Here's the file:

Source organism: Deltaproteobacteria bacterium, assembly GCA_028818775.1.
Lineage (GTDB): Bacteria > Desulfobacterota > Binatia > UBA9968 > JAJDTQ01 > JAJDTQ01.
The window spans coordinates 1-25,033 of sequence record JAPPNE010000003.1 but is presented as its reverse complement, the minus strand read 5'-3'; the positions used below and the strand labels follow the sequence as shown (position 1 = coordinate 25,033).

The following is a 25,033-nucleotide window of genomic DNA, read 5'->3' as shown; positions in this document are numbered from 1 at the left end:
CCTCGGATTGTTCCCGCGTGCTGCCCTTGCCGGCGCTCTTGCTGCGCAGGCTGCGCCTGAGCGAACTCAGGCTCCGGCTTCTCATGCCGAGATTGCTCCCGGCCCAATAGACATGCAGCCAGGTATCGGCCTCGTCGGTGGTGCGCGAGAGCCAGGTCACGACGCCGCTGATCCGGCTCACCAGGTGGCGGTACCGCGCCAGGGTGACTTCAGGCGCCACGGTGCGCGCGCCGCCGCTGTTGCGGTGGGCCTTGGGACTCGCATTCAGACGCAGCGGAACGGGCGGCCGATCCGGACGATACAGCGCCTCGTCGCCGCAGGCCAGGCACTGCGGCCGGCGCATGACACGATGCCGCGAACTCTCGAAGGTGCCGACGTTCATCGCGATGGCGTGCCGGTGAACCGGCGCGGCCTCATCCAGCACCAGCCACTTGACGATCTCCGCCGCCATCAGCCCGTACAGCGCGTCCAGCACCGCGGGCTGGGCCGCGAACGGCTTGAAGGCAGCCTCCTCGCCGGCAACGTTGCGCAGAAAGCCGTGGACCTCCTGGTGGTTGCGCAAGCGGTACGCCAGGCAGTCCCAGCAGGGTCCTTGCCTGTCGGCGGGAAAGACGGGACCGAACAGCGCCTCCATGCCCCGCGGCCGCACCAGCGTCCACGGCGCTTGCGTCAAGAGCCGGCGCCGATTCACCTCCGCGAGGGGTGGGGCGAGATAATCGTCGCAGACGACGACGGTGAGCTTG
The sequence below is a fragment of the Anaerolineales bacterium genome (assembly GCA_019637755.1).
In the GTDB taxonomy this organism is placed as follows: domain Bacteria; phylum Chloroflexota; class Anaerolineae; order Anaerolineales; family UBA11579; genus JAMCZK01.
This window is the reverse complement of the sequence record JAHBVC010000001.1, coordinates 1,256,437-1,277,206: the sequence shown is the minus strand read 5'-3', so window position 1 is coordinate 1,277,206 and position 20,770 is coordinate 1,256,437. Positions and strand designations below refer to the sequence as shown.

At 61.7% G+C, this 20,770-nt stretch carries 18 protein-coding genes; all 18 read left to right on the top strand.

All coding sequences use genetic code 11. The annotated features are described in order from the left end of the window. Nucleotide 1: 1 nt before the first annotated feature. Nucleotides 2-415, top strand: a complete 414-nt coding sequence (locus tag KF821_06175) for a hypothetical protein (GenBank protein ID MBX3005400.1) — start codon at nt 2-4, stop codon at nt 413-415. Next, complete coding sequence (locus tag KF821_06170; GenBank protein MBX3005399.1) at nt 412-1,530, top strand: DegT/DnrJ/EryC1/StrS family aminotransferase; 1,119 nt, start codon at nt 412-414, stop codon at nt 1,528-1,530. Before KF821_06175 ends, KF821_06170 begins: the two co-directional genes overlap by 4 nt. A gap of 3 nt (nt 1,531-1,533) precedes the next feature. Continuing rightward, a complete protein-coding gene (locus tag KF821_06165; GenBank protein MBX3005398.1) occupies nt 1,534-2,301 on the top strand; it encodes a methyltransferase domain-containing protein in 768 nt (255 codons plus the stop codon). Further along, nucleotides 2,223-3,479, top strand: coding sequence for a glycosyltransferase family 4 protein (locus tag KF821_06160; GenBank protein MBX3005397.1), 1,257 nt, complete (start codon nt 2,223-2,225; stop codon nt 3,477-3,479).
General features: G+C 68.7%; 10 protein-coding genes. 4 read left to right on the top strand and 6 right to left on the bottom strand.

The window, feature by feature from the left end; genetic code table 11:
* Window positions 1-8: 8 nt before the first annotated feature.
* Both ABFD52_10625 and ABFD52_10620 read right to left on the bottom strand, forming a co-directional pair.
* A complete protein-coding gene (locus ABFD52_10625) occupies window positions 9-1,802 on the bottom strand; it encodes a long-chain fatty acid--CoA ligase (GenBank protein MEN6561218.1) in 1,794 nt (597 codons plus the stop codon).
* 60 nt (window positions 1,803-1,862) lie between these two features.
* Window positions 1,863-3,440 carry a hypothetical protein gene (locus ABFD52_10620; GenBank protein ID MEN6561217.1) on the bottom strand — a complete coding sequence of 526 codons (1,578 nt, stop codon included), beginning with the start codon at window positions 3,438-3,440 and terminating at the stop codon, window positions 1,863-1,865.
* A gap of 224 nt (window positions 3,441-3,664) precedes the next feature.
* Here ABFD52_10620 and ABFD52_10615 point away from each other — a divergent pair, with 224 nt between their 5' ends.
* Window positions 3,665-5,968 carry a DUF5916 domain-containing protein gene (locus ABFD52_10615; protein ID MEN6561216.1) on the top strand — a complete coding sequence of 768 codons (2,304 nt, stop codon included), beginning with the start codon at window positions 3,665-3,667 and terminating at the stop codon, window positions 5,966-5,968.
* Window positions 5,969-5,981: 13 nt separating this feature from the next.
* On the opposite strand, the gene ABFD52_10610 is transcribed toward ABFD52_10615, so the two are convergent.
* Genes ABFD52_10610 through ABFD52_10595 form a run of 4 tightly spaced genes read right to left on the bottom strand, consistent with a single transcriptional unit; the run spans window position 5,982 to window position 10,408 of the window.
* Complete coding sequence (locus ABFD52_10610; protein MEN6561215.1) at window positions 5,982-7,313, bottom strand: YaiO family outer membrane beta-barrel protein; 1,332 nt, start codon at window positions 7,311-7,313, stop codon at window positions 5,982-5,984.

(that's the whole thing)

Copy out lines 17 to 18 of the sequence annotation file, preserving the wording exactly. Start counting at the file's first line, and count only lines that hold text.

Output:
* Window positions 1,863-3,440 carry a hypothetical protein gene (locus ABFD52_10620; GenBank protein ID MEN6561217.1) on the bottom strand — a complete coding sequence of 526 codons (1,578 nt, stop codon included), beginning with the start codon at window positions 3,438-3,440 and terminating at the stop codon, window positions 1,863-1,865.
* A gap of 224 nt (window positions 3,441-3,664) precedes the next feature.